She fights off the desire to freeze and become rooted in her spot and runs instead. The cotton candy plummets to the ground as she sprints towards the trees. It feels sinister now. The once bright green grass tickles her legs like ropes threatening to drag her back. The delicate buds are trampled in her flight as any hint of the lively springtime vanishes like magic. She hears footsteps behind her and ignores the way the hair on the back of her neck raises.

She bursts out of the treeline and continues racing down the street until she makes her way home, slamming the door behind her. Her heart is pounding, and the fun that had flowed through has darkened into adrenaline-fueled fear. She takes gulps of air in gasping breaths in an attempt to calm herself down.

As her breathing just barely begins to even, she hears a scratching noise coming from the mirror in her hallway. She inches towards it and as she draws closer to the mirror, she finds words slowly carving themselves into the glass. “Ready to play?” The words are written in the same vulgar red that looks more like blood the longer she looks. As if on cue with her realization, the letters begin to drip. She shakily reaches her hand out to touch the words, and as she does, her door violently bursts open. There, at her now shattered door, stands a clown with his face crudely painted in mocking glee. She screams and shuts her eyes in a childish attempt to ignore the reality that feels more like a nightmare.

A low groan echoes from the ruined doorway, and she covers her head in a measly hope to protect herself from whatever monster is currently stalking towards her. It feels like it is getting closer and closer until she knows that it can practically touch her. As though it could reach out and…

She knows that the thing is gone from the way the air has gotten warmer, as though just its mere presence was terrifying enough to give the atmosphere a slight chill. The wind blows ominously towards the door, a sign of the monster’s exit. She opens her eyes as panic cautiously seeps out of her shaking hands. Just as she sensed, the clown at her door has left, and any signs of the haunting circus have disappeared, too. The words have vanished despite her still destroyed door. She frowns at the damage, but relief floods through her with a comforting warmth.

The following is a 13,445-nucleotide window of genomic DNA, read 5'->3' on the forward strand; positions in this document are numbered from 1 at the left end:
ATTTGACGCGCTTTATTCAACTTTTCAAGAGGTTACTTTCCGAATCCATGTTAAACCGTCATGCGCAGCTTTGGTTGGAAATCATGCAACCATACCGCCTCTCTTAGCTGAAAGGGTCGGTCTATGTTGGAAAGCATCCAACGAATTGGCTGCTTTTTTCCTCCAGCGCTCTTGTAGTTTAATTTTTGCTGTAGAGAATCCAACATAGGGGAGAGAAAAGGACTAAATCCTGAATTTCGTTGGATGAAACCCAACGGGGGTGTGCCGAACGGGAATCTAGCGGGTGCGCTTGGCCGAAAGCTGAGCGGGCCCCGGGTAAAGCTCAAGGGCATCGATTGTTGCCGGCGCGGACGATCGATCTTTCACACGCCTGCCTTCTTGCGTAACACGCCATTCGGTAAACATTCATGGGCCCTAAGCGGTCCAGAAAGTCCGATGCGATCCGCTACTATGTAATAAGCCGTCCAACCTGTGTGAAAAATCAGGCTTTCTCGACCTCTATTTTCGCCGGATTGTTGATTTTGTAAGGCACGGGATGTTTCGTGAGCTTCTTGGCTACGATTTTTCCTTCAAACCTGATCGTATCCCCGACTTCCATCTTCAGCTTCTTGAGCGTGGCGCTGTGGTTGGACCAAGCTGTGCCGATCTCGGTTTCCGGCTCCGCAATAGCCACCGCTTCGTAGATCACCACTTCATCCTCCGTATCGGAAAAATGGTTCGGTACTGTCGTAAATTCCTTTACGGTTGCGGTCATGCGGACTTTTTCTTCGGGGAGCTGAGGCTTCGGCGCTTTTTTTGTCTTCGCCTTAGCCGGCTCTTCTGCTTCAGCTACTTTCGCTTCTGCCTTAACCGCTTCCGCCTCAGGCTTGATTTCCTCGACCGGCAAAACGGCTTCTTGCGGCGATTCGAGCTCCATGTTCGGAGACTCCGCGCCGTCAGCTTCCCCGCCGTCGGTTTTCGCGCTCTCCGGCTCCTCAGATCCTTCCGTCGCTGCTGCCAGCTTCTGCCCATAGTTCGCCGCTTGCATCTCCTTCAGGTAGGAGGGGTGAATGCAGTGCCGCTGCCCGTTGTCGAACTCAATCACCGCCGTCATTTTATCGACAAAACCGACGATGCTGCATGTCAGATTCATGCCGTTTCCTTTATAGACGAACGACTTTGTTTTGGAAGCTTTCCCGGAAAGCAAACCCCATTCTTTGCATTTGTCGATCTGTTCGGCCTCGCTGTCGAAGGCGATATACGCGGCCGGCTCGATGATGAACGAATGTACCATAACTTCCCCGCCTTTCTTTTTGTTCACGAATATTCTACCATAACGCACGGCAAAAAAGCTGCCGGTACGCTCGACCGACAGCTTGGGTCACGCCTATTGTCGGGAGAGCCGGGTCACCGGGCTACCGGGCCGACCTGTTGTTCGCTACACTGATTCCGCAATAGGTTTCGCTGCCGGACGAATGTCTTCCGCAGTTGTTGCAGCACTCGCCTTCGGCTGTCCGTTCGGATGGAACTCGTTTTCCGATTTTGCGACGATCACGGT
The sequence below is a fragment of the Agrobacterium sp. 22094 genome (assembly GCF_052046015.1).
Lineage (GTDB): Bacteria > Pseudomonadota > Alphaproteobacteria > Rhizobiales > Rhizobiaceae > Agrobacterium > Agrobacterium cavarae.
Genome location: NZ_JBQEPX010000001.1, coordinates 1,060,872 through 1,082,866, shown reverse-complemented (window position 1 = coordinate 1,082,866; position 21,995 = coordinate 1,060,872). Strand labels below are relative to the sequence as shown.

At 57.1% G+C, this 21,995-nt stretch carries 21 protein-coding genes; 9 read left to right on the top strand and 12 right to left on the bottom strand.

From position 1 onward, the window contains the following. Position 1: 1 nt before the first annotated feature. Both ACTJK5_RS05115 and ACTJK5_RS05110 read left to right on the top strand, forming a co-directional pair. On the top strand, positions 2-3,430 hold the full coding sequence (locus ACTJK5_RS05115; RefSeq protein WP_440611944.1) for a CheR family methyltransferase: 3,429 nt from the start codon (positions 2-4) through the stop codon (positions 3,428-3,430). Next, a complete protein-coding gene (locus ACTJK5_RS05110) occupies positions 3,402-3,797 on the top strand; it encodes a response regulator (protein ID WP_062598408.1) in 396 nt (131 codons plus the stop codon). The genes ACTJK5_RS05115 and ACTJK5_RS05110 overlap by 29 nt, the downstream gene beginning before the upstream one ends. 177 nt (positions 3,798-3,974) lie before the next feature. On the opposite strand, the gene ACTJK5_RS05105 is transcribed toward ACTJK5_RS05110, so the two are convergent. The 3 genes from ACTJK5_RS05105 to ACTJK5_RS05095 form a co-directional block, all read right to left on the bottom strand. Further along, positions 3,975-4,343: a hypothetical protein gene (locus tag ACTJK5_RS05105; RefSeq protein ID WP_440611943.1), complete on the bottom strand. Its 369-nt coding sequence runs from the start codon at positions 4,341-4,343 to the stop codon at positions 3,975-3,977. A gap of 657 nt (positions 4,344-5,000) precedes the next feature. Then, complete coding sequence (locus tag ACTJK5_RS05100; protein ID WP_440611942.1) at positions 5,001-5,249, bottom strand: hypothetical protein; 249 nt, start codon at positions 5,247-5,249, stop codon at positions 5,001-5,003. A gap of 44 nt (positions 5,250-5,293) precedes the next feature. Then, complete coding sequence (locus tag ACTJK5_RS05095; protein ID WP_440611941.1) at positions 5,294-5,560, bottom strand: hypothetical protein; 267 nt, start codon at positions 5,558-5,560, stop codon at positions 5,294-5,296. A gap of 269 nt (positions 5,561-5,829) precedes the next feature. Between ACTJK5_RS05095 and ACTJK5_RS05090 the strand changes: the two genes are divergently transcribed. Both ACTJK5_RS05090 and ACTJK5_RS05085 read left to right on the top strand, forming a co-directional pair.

She slowly drags her gaze back to the mirror and finds that it has also been fractured. Although she is not entirely sure of the reason. As she assesses the object, she watches her reflection blink. Staring in disbelief, she watches the mirrored version of her blink again before its lips curl into a grin while she can only imagine the fear that is once again painted on her face. The reflection tilts its head to the side playfully while hers remains absolutely motionless. Suddenly, she feels the first tug against her face. As though the circus’s puppeteer has fastened cruel strings onto her, her head tilts, too, until she is the reflection. She wants to scream again or at least close her eyes. Instead, her eyes glimmer horror-strikingly as her frown painfully widens into an unnatural smile, fractured by the broken mirror. A smile that whispers obediently, “Ready to play?”

Hi, readers! Thank you so much for your support during my publishing debut! I hope that everyone has a wonderful Spring Break and, as you embark on your time off, that you remember the comforting words of Norman Bates from the absolute classic Psycho, “We all go a little mad sometimes.”